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USAID Targets Young People in Zimbabwe to Fight Poverty

FILE - Vendors sells sweets and mobile phone recharge cards in central Harare.

FILE - Vendors sells sweets and mobile phone recharge cards in central Harare.

In Zimbabwe, the United States Agency for International Development (USAID), and other international aid organizations in partnership with the Zimbabwe government have started a new alliance that will provide technical, vocational and entrepreneurial skills training to thousands of young Zimbabweans over the next three years. The project aims to ease unemployment and living conditions in the impoverished country.

USAID and the governments of Sweden and Britain have poured in $8 million to fund the economic prospects of Zimbabwe’s young people who finish tertiary education but do not get employment. This is called the Zimbabwe Works Phase One project.

Stephanie Funk, head of USAID in Zimbabwe, cited the country’s growing informal market as one of the reasons the program is so vital.

"As you know in Zimbabwe, there has been a shift from formal market to the informal market. Many people are earning a living through the informal market so learning about entrepreneurship is very important. USAID's goal is to end extreme poverty and one of the ways to do that is through economic development. That is why we are very excited about phase two where we will assist 22 500 young entrepreneurs in the next few years. Phase one began in 2012 and we assisted 8500 young entrepreneurs in Zimbabwe to do mentoring and teach them about entrepreneurship," said Funk.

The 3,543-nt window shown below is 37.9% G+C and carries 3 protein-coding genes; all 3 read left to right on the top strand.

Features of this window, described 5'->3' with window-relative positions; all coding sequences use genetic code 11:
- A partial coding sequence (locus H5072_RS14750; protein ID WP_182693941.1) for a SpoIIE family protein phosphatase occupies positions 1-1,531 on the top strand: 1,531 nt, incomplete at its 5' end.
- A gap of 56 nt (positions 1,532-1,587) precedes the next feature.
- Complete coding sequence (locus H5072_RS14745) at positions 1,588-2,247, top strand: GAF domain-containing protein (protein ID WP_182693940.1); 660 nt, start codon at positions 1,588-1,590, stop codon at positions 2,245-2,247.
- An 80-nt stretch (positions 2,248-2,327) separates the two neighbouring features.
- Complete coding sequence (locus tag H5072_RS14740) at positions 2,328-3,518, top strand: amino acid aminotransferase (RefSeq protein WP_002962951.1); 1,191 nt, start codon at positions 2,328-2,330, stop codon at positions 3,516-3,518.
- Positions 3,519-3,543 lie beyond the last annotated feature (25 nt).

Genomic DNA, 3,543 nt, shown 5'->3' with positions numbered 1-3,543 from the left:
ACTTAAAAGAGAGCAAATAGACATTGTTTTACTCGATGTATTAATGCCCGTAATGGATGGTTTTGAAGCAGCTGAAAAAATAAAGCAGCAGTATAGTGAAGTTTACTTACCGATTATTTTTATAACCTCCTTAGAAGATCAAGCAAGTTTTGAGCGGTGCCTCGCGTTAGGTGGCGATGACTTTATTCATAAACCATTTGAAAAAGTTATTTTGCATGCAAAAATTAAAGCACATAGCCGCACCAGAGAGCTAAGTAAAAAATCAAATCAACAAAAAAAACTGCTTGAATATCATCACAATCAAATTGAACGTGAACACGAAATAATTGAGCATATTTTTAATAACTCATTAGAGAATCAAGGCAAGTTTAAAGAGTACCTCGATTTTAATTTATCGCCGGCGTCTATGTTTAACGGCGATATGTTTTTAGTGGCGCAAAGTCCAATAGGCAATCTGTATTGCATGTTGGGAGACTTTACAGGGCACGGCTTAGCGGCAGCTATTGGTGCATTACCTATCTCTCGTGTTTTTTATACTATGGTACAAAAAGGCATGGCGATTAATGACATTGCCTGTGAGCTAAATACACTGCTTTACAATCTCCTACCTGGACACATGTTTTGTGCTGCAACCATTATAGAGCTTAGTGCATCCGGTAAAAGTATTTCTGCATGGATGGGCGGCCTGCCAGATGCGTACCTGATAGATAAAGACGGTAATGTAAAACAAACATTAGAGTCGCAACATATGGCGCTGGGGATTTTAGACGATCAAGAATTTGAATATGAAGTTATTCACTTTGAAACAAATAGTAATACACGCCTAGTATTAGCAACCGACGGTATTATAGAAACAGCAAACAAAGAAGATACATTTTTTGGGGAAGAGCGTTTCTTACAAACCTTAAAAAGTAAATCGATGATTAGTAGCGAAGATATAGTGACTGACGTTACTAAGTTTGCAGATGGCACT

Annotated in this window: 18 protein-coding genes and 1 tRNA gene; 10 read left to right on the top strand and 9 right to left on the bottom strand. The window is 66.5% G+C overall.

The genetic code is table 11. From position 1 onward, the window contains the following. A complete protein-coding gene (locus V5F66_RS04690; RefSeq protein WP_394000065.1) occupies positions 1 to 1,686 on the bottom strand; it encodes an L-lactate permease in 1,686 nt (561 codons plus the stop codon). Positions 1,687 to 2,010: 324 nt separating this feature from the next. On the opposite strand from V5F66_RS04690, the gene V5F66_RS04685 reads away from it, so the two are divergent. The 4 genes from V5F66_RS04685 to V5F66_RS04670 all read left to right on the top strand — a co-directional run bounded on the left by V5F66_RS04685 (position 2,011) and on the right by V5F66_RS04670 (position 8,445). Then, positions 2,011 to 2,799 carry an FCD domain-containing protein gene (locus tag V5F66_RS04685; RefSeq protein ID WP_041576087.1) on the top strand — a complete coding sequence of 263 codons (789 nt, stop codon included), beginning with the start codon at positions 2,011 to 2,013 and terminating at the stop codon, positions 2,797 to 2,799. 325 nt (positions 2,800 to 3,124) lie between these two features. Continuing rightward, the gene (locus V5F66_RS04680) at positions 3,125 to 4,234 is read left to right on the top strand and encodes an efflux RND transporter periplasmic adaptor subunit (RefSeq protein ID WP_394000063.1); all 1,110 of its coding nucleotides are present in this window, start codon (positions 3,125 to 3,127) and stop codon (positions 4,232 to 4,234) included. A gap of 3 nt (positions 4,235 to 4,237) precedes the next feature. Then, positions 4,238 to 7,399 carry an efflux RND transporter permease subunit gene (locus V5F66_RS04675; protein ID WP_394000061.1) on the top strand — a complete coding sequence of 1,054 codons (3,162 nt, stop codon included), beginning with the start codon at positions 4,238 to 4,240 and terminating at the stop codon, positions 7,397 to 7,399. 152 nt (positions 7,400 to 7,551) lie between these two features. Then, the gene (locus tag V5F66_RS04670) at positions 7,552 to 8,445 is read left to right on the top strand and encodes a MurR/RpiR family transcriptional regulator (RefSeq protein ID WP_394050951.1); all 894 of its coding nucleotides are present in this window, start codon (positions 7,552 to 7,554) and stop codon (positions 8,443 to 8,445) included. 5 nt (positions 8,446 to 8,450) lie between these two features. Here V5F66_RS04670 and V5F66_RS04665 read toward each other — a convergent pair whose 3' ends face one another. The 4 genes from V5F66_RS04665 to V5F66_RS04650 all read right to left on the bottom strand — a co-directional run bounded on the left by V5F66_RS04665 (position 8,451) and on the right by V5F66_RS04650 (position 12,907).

Zimbabwe’s economy over the past 15 to 20 years has been in stagnation. The government says less than 10 percent of the more than 300,000 school graduates are absorbed by the Zimbabwean job market annually. Estimates put unemployment rates at about 80 percent. The government disputes that figure, saying even those in the informal sector must be considered employed.

Lisa Mashaka, 23, a banking and finance graduate, has not secured formal employment. But thanks to the Zimbabwe Works Phase One project, she is not that worried.

"So, I benefited exposure, networking, how to handle businesses, how to be an entrepreneur; how to manage finances. Now I know how to manage. That is how I benefited from Zimworks. Now I have finished my degree, I want to apply what I have learnt in school in my business. I am a caterer, but I am more of a personal caterer; for anniversaries, birthday parties [and] weddings," said Mashaka.

But with no foreseeable end to Zimbabwe’s economic decline, the entrepreneurs might one day fail to get people who want their services.

That might shift pressure to President Robert Mugabe’s government to embark on policies that can prop up the once vibrant Zimbabwe economy.

Zimbabwe’s agro-based economy plummeted when Harare embarked on a violent land reform program in the early 2000s, displacing white commercial farmers.

The country's economy has not yet fully recovered.